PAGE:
EU Industrial Carbon Management Strategy

  1. What is industrial carbon management?

Pic Credit: AI Bing

Industrial carbon management involves the use of a range of technologies to capture, store, transport and use CO2 emissions from industrial facilities, as well as to remove CO2 from the atmosphere. The EU Industrial Carbon Management Strategy seeks to develop these technologies and the regulatory and investment framework to support them.  It focuses on three main technological pathways:

  • Capture of COfor storage (CCS): where CO2 emissions of fossil, biogenic or atmospheric origin are captured for permanent and safe geological storage;
  • Capture of CO2 for utilisation (CCU): where captured CO2 is used to substitute fossil-based carbon in synthetic products, chemicals or fuels;
  • Removal of COfrom the atmosphere: where biogenic or atmospheric CO2 is captured by technological means and put into permanent storage.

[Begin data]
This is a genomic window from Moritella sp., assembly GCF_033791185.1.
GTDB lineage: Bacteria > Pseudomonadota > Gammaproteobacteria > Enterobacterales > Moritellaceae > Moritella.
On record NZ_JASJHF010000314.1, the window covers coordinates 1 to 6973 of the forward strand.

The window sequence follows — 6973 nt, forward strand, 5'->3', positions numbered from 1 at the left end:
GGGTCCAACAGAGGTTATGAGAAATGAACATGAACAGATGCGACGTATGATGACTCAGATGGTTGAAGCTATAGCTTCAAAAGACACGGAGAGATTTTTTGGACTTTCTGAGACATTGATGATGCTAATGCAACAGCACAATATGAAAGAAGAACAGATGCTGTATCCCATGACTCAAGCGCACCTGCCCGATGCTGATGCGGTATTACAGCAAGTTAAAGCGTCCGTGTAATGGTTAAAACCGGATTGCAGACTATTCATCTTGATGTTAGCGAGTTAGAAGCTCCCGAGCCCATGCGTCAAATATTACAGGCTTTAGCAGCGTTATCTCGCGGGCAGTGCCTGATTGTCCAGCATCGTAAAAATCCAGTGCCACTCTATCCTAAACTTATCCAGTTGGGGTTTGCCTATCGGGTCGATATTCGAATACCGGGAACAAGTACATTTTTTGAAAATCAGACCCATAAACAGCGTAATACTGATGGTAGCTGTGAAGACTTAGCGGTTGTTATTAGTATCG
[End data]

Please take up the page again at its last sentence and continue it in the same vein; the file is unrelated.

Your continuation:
COtransport infrastructure serves as a key enabler for these three technologies and is necessary to establish a fully-fledged COmarket in Europe. Where captured COis not used directly at the place of capture, it will need to be transported for use in industrial processes (for example for construction products, synthetic fuels, plastics or other chemicals) or permanent storage. CO2 can be transported by pipelines, ships, road or rail transport.

2. Why is the Commission presenting this initiative and how is it related to the 2040 Climate Target Plan?

The EU is committed to achieving climate neutrality by 2050 and it is implementing a comprehensive policy framework to reduce net emissions by at least 55% by 2030.The Commission has recommended that the EU should seek to reduce greenhouse gas emissions by 90% by 2040, as a key milestone towards producing net zero emissions by 2050.

Achieving these targets will require decisive action across all economic sectors to reduce greenhouse gas emissions. The rapid development and integration of renewable energy, circularity, improved resource efficiency and alternative production processes are expected, among others, to play a major contribution.